The Memoir-Writing Process: Hazardous

Sometimes as I wrote, I was in a fugue, as when I was drugged at sixteen, an episode of the memoir.  And all along, the process led me toward the precipices of foolish acts, unaccountable acts.  For instance, immersion in old years left leaves me prone to fits of sweet love, when I wanted to fling my arms around all the people of the past, throw caution to the winds, and kiss them passionately.

…This brings me to the hazards associated with writing the memoir. Warnings for the novice, for any about to set their walking sticks on the memoirist’s trail.

Many have noted how the writing robs the writer of his memories.  Nabokov laments, as he refers to the writing implements of his childhood, “Alas, these pencils, too, have been distributed among the characters in my books to keep fictitious children busy; they are not quite my own now…Few things are left, many have been squandered…”

In Proust we find the thought that it is not the author who creates the story, but the story that creates the author. Beware who you create.  She’ll stay with you, take you over, define you forever after.  I think it prudent—and I have done this myself—to purposely leave out, preserve, some memories, episodes, and favorite people, so that not all your memories are stolen from you, trapped in the cage of sentences.

Another hazard of writing a memoir:  the people of your past seem, alternately like a pack of zombies ready to attack and submerge you, and a throng of dream people showering you with love.  Either shakes your little pram.

Originally posted on Monday, November 19th, 2012

The Memoir-Writing Process: The neglect of friends

While in obsession’s thicket—it is true—I neglected my friends.  I couldn’t talk to them while I was in this haze, this morass of yearning, this bubble, while I tried to negotiate this watery ground, palpitate this tumor of the past.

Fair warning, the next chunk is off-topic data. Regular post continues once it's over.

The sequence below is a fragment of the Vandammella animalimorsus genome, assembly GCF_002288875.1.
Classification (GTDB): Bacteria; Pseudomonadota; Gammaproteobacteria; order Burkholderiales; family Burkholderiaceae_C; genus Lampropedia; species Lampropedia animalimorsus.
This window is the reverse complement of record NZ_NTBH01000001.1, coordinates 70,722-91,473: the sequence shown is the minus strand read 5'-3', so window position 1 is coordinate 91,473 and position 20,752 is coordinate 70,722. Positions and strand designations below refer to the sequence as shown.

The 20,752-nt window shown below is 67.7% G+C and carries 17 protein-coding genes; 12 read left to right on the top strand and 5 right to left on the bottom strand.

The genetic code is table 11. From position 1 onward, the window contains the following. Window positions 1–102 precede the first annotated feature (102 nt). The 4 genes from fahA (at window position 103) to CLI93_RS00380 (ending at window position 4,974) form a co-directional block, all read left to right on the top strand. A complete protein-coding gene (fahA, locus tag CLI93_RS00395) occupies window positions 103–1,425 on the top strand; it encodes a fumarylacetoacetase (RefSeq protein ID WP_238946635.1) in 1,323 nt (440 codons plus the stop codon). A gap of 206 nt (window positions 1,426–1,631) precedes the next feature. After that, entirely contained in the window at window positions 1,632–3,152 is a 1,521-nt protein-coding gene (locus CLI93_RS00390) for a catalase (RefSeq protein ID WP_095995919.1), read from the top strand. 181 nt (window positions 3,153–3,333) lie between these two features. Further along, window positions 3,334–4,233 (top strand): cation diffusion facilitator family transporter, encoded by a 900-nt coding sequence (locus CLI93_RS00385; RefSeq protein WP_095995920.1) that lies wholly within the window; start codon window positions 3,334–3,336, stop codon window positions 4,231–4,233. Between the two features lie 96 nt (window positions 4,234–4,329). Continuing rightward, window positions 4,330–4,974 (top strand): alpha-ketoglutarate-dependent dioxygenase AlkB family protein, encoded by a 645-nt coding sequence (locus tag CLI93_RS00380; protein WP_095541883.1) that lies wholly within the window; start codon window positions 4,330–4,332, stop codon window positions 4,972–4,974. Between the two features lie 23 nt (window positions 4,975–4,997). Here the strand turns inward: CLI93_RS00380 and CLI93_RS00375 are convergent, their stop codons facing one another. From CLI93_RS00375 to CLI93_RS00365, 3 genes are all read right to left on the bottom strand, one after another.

Originally posted on Monday, November 12th, 2012

The Memoir-Writing Process: Frenzy, fever, insomnia

Writing my memoir, I let myself go—both ways—into my head.  I surrendered to the force.  Without me, my mind brushed on the next dab of paint, as if by instinct knowing how to make it all fit by association.  Many days, I worked in a fever, a frenzy, as if the bombing started the next morning at dawn.  Memories and thoughts awakened me at night.  In the darkness, I shuffled around in the bed clothes, hitting my knuckles as I tried to wrest index card and pencil from the bedside table in the dark, waking up my tired husband—and then was blurry and short with the kids in the morning.  But there was the petite, incomparable thrill of note cards spilled around my bed at dawn: little jewels I gathered in the morning, a harvest from the blackness of night.

Originally posted on Monday, November 5th, 2012

How to Write a Memoir: Five Ways of Getting Started

If you want to write a memoir and don’t quite know how to begin, you might start with one of the following five tried and true methods.  The methods may be taken up in any order, singly, or not at all.  But then again, “not at all” might mean just that: no memoir at all.  Best not to choose that. :

  1. The Scribble Down Method: Sit down and toss onto the page all the aspects of  your past you’d like to write about: particular experiences, emotions, people, places, images, metaphors, objects, books, relationships, foods… You name it.  It can be anything, anything at all.  Don’t worry about what comes out or how it’s written.  Get dreamy, free associate, scribble it all down.  Spill until you’re spent—for the moment.  This splatter may be added to at any time—and should be, as more thoughts come to you.  Warning: Now that you’ve opened the spigot, they will.
  2.   The Story Method: Now, if you wish, if this seems right for you, sit down in a comfortable chair and engage in the age-old writer’s exercise: asking yourself what your memoir is to be about.  Here is how it goes: In your easy chair, with your laptop or with a piece of paper and a pen, begin by writing to yourself: “This story is about…” Let the thoughts come and write until you stop.  Next write: “This story is really about…”  Again, write until you stop.  Finally, write: “This story is really about…”  Keep writing, again, until you’re written out.    The goal of this easy exercise is to help you clarify for yourself what your story is, what the purview of your memoir  will be, on both the surface and on the deepest, most essential levels.  It will serve to orient you: the writer who is trying to make a story out of the clutter of life.  With this beginning map at hand, you can set out on your voyage.